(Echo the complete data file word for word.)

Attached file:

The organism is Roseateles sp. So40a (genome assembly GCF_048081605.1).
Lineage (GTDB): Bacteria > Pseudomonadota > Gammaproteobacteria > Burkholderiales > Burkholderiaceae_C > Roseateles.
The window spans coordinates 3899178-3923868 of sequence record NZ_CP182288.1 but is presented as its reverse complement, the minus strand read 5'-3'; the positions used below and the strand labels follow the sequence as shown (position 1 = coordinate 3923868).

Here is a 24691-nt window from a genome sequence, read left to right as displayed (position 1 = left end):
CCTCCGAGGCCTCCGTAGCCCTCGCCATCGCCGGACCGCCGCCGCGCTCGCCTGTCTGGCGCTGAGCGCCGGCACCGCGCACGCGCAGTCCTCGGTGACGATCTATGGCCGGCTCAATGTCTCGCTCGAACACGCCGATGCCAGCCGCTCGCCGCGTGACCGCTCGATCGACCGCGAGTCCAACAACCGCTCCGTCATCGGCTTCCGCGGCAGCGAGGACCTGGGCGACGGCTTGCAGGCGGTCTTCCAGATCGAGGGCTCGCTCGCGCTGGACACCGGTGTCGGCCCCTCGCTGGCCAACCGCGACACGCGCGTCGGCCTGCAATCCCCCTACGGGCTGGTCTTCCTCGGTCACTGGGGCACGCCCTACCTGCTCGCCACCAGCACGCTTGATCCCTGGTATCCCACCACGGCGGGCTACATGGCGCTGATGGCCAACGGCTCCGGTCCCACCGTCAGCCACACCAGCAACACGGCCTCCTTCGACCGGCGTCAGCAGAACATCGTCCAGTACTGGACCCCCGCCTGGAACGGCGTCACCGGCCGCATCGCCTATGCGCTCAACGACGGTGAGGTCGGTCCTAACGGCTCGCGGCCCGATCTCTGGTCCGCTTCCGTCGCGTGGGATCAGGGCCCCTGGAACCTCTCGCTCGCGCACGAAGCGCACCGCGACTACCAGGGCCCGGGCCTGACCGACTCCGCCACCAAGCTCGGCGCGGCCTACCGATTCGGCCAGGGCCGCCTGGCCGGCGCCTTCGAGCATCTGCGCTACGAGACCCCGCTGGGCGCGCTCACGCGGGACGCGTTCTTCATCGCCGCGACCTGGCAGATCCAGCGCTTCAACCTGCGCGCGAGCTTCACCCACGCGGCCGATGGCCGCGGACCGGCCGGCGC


The organism is Roseateles sp. So40a (genome assembly GCF_048081605.1).
Lineage (GTDB): Bacteria > Pseudomonadota > Gammaproteobacteria > Burkholderiales > Burkholderiaceae_C > Roseateles.
The window spans coordinates 3899178-3923868 of sequence record NZ_CP182288.1 but is presented as its reverse complement, the minus strand read 5'-3'; the positions used below and the strand labels follow the sequence as shown (position 1 = coordinate 3923868).

Here is a 24691-nt window from a genome sequence, read left to right as displayed (position 1 = left end):
CCTCCGAGGCCTCCGTAGCCCTCGCCATCGCCGGACCGCCGCCGCGCTCGCCTGTCTGGCGCTGAGCGCCGGCACCGCGCACGCGCAGTCCTCGGTGACGATCTATGGCCGGCTCAATGTCTCGCTCGAACACGCCGATGCCAGCCGCTCGCCGCGTGACCGCTCGATCGACCGCGAGTCCAACAACCGCTCCGTCATCGGCTTCCGCGGCAGCGAGGACCTGGGCGACGGCTTGCAGGCGGTCTTCCAGATCGAGGGCTCGCTCGCGCTGGACACCGGTGTCGGCCCCTCGCTGGCCAACCGCGACACGCGCGTCGGCCTGCAATCCCCCTACGGGCTGGTCTTCCTCGGTCACTGGGGCACGCCCTACCTGCTCGCCACCAGCACGCTTGATCCCTGGTATCCCACCACGGCGGGCTACATGGCGCTGATGGCCAACGGCTCCGGTCCCACCGTCAGCCACACCAGCAACACGGCCTCCTTCGACCGGCGTCAGCAGAACATCGTCCAGTACTGGACCCCCGCCTGGAACGGCGTCACCGGCCGCATCGCCTATGCGCTCAACGACGGTGAGGTCGGTCCTAACGGCTCGCGGCCCGATCTCTGGTCCGCTTCCGTCGCGTGGGATCAGGGCCCCTGGAACCTCTCGCTCGCGCACGAAGCGCACCGCGACTACCAGGGCCCGGGCCTGACCGACTCCGCCACCAAGCTCGGCGCGGCCTACCGATTCGGCCAGGGCCGCCTGGCCGGCGCCTTCGAGCATCTGCGCTACGAGACCCCGCTGGGCGCGCTCACGCGGGACGCGTTCTTCATCGCCGCGACCTGGCAGATCCAGCGCTTCAACCTGCGCGCGAGCTTCACCCACGCGGCCGATGGCCGCGGACCGGCCGGCGC